On the 14th of April the Busselton Chamber of Commerce and Industry held their first “Industry Sparks” event for the Farming and Agriculture sector of the South West in conjunction with The Department of Primary Industries and Regional Development, The South West Development Commission and Creative Corner.
The Industry Sparks is part of a bigger South West initiative that has been kicked off by the Busselton Chamber of Commerce and Industry body to help reboot the local economy and guide investment in the right projects for our region.
Industry Sparks are collaborative work-sessions inviting business owners, leaders and work employees, to work together to adapt their businesses to survive the COVID19 market changes. The outcomes of the work session can be immediately used by decision-makers to guide and prioritise which projects should be invested in to enable local businesses to succeed.
The greatest part about these “Industry Sparks” online workshops is instead of sitting and listening to a seminar for 2 hours, the participants are invited to actually be involved in the processes leaving these business leaders with tangible actions they can take after leaving the workshop. This helps to drive our business sectors within the South West forward and help them take action which will have a positive impact on not only their business but the local economy.
The first exercise the Michael took the Farming and Agriculture industry experts through helped them to identify things that are moving businesses within this sector forward and those that are holding businesses back while having a special focus on the COVID19 impact. In this open sharing exercise, all participants contributed:
- Notes above the waterline: encouraging businesses to celebrate the work they are doing, is valuable to their success.
- Notes below the waterline: raising the problems and concerns that the farm owners, staff members, and industry representatives, have top of mind right now.
The second work exercise that Michael took these industry leaders through was how to reframe problems as challenge statements using a technique called “How Might We”. This session helped our businesses involved to see the problems presented in the first session as statements that we can address and overcome in the future.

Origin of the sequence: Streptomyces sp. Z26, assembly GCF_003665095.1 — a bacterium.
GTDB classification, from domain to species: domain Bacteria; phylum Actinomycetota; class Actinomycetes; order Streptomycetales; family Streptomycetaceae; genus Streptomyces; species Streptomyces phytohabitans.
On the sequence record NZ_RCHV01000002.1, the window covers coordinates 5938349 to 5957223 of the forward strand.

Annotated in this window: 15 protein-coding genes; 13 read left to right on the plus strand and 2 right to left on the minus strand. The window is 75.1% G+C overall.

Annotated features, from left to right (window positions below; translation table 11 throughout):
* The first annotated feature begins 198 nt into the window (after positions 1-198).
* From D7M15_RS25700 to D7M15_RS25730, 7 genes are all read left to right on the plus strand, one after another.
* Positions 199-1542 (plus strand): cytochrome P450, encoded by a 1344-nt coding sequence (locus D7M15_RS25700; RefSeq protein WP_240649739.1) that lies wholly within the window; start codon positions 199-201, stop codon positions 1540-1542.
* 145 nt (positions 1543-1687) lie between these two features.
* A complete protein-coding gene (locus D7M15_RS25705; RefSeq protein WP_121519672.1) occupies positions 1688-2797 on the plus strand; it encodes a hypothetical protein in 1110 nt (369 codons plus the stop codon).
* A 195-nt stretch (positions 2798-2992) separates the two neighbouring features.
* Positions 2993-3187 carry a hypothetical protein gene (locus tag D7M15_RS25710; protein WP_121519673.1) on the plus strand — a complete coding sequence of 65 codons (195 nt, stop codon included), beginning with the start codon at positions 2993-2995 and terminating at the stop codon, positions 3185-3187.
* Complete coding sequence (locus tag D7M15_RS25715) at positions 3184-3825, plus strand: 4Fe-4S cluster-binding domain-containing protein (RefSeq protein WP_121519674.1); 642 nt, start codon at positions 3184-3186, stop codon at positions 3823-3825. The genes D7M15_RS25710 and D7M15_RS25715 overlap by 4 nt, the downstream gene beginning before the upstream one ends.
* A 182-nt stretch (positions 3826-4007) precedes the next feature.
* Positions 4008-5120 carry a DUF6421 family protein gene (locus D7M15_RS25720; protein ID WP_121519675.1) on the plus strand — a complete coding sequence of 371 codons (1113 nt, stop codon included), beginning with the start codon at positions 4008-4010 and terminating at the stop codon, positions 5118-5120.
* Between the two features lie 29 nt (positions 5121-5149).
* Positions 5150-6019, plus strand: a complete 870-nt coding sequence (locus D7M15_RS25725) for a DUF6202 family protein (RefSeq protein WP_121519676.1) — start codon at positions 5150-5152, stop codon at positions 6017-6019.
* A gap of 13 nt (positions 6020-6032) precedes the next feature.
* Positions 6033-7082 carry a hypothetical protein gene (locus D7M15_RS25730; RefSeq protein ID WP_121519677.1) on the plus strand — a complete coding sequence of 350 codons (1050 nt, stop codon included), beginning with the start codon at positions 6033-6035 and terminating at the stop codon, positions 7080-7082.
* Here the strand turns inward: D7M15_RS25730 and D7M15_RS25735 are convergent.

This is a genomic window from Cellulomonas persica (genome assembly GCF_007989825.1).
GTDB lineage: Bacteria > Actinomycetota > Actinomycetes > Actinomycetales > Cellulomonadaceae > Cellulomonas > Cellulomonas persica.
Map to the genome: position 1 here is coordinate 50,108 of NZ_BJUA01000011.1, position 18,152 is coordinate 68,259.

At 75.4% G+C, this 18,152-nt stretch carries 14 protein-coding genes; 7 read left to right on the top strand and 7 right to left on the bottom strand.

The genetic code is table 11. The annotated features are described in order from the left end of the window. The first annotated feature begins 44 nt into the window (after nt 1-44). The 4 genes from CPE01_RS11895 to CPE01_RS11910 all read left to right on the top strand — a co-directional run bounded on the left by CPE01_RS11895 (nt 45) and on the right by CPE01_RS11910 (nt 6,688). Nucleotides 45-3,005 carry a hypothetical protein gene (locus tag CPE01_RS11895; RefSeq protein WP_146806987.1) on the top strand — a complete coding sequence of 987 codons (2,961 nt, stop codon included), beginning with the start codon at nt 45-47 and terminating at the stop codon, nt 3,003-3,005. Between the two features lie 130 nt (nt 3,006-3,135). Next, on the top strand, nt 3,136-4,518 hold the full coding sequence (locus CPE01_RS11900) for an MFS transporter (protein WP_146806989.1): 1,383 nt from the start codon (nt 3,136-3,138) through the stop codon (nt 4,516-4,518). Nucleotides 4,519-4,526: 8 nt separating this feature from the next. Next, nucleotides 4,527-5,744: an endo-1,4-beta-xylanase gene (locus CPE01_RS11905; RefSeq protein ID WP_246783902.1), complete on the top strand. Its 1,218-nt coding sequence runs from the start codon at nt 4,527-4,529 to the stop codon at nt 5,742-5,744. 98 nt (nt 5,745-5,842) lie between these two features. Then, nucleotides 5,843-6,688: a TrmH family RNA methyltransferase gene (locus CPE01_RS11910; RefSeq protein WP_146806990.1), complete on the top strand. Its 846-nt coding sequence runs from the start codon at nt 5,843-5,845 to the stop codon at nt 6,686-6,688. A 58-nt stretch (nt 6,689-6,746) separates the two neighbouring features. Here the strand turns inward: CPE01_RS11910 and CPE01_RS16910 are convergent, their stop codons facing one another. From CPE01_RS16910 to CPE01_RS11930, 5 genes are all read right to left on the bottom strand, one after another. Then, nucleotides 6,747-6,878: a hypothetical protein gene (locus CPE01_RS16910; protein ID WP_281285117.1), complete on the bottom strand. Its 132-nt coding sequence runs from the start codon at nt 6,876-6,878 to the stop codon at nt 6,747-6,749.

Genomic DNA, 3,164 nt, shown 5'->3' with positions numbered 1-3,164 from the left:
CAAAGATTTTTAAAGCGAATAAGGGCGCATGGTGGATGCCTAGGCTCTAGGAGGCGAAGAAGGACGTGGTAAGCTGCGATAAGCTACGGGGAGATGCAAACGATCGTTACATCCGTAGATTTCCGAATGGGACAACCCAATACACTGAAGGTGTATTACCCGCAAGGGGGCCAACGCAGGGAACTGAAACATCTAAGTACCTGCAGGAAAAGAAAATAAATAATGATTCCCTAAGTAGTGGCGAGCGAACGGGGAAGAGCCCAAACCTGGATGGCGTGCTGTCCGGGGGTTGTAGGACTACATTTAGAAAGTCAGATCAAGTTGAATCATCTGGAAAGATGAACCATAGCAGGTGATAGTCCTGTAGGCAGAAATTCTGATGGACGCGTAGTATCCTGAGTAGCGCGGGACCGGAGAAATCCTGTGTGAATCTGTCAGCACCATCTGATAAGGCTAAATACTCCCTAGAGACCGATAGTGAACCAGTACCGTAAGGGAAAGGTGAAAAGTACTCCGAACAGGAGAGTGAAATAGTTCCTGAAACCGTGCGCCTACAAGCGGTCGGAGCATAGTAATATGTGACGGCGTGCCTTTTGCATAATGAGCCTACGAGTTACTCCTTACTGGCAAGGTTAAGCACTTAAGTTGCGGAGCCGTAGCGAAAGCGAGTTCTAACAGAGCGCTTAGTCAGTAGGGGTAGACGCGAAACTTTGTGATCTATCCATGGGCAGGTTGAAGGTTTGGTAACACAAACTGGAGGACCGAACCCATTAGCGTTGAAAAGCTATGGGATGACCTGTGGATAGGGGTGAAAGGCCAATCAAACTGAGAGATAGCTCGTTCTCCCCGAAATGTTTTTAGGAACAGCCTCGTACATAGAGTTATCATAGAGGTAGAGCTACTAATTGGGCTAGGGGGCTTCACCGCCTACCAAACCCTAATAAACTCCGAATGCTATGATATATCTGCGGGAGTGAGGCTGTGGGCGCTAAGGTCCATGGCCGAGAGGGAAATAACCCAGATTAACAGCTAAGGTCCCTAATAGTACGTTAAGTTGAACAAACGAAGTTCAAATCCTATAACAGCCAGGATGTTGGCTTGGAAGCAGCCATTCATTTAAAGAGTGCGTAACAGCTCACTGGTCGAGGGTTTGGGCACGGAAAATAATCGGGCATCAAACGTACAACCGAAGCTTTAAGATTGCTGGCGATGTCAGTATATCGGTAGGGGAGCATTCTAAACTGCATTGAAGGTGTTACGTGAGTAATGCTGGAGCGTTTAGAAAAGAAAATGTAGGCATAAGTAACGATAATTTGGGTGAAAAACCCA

Based on the successes, and problems in the first exercise, all participants created and voted on the How Might We challenge statements to move forward with the most popular How Might We
How Might We challenges allow groups and organisation to make easier decisions by presenting information in a consistent framework. The voting shows the heat around challenges the group would like to prioritise action and have support with now. This technique can help an organisation to continually move forward and be productive with the most pressing issues at the time.
These bought the session with outlining the most important How Might We challenges to overcome and the top three How Might We challenges for the farming and agriculture industry are:
- HMW: speak to supermarkets to see what volume on food varieties they can’t get in the south west and then group local producers with a collaboration on infrastructure funded by govt
- HMW: build value add infrastructure in the Southwest
- HMW: be recognised as valuable to the community
Once we had established the most pressing business challenges, it was time to bring possible solutions to the table! During exercise 3, Michael took the group through an exercise that would present solutions using the groups input once again for the most pressing challenges hence having the most impact for their industry sector. During this exercise all participants contributed and voted on solution ideas for the challenges that the industry want to solve now. These are common challenges but have a big impact on the successes of businesses in the industry and driving the recovery of our local economy.
These solutions to the challenges presented are possible “sparks”, or starting points, for collaborators and decision makers to invest in.
Let’s see the voting results:
The heat on top solution ideas to execute
The heat around top solution ideas are an indicator of the projects that the group would like to prioritise in collaborative efforts with farmers, businesses and industry bodies.
The results of this exercise help collaborators to gain more understanding, supporters, and validation of the value in investing time and resources into projects implementing these ideas.
We caught up with Tracey Hodgkins, CEO of Southern Dirt to find out how she felt about the Industry Spark and how it affected the Farming and Agriculture sector and what the next steps are for the industry. Tracey said: “It provided an outline with a lot of valuable information” Tracey commented.
The key projects that came out of it for the sector according to Tracey as she “aligns the HMW’s together and I can see it’s definitely the ‘online marketplace’ project, the ‘processing facility’ and the ‘one-stop shop for agriculture’.”
The Busselton Chamber of Commerce and Industry is going to be holding these Industry Sparks in the coming weeks to help industry leaders to prioritise projects, and support, in high impact areas for businesses in that industry.